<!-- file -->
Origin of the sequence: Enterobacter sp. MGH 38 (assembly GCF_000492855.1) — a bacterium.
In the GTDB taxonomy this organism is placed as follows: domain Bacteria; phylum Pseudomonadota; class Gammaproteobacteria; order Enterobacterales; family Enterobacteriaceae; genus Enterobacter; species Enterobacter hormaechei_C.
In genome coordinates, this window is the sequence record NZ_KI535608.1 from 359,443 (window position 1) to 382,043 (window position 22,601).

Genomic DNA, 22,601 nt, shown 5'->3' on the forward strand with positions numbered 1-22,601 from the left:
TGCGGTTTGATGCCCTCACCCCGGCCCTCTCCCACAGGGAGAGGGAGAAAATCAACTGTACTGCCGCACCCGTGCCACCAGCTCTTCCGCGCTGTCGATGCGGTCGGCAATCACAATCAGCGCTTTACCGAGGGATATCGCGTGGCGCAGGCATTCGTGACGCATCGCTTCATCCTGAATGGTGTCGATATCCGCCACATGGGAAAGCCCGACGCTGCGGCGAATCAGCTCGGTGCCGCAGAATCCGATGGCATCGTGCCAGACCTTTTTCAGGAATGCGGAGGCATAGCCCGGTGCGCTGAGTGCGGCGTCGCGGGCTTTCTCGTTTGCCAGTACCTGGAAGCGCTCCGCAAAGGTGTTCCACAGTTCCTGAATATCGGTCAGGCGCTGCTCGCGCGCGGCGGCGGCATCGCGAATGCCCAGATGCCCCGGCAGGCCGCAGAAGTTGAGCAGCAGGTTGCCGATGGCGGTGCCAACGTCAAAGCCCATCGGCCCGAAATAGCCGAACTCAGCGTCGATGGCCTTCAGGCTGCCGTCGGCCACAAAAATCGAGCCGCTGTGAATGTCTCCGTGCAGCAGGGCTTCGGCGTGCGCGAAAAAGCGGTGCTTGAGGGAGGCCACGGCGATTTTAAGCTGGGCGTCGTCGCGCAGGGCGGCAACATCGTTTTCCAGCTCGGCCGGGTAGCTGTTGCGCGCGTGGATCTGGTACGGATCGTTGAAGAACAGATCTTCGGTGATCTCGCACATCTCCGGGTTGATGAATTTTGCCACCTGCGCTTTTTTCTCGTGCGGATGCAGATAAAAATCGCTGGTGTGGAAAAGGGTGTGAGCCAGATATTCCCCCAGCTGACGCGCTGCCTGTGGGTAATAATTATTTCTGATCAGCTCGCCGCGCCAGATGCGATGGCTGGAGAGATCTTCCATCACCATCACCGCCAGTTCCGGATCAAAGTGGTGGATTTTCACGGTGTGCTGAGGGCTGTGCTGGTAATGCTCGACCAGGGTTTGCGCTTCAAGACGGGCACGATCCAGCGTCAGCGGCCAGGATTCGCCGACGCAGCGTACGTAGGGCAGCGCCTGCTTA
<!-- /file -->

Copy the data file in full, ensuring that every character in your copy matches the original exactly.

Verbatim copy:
Origin of the sequence: Enterobacter sp. MGH 38 (assembly GCF_000492855.1) — a bacterium.
In the GTDB taxonomy this organism is placed as follows: domain Bacteria; phylum Pseudomonadota; class Gammaproteobacteria; order Enterobacterales; family Enterobacteriaceae; genus Enterobacter; species Enterobacter hormaechei_C.
In genome coordinates, this window is the sequence record NZ_KI535608.1 from 359,443 (window position 1) to 382,043 (window position 22,601).

Genomic DNA, 22,601 nt, shown 5'->3' on the forward strand with positions numbered 1-22,601 from the left:
TGCGGTTTGATGCCCTCACCCCGGCCCTCTCCCACAGGGAGAGGGAGAAAATCAACTGTACTGCCGCACCCGTGCCACCAGCTCTTCCGCGCTGTCGATGCGGTCGGCAATCACAATCAGCGCTTTACCGAGGGATATCGCGTGGCGCAGGCATTCGTGACGCATCGCTTCATCCTGAATGGTGTCGATATCCGCCACATGGGAAAGCCCGACGCTGCGGCGAATCAGCTCGGTGCCGCAGAATCCGATGGCATCGTGCCAGACCTTTTTCAGGAATGCGGAGGCATAGCCCGGTGCGCTGAGTGCGGCGTCGCGGGCTTTCTCGTTTGCCAGTACCTGGAAGCGCTCCGCAAAGGTGTTCCACAGTTCCTGAATATCGGTCAGGCGCTGCTCGCGCGCGGCGGCGGCATCGCGAATGCCCAGATGCCCCGGCAGGCCGCAGAAGTTGAGCAGCAGGTTGCCGATGGCGGTGCCAACGTCAAAGCCCATCGGCCCGAAATAGCCGAACTCAGCGTCGATGGCCTTCAGGCTGCCGTCGGCCACAAAAATCGAGCCGCTGTGAATGTCTCCGTGCAGCAGGGCTTCGGCGTGCGCGAAAAAGCGGTGCTTGAGGGAGGCCACGGCGATTTTAAGCTGGGCGTCGTCGCGCAGGGCGGCAACATCGTTTTCCAGCTCGGCCGGGTAGCTGTTGCGCGCGTGGATCTGGTACGGATCGTTGAAGAACAGATCTTCGGTGATCTCGCACATCTCCGGGTTGATGAATTTTGCCACCTGCGCTTTTTTCTCGTGCGGATGCAGATAAAAATCGCTGGTGTGGAAAAGGGTGTGAGCCAGATATTCCCCCAGCTGACGCGCTGCCTGTGGGTAATAATTATTTCTGATCAGCTCGCCGCGCCAGATGCGATGGCTGGAGAGATCTTCCATCACCATCACCGCCAGTTCCGGATCAAAGTGGTGGATTTTCACGGTGTGCTGAGGGCTGTGCTGGTAATGCTCGACCAGGGTTTGCGCTTCAAGACGGGCACGATCCAGCGTCAGCGGCCAGGATTCGCCGACGCAGCGTACGTAGGGCAGCGCCTGCTTA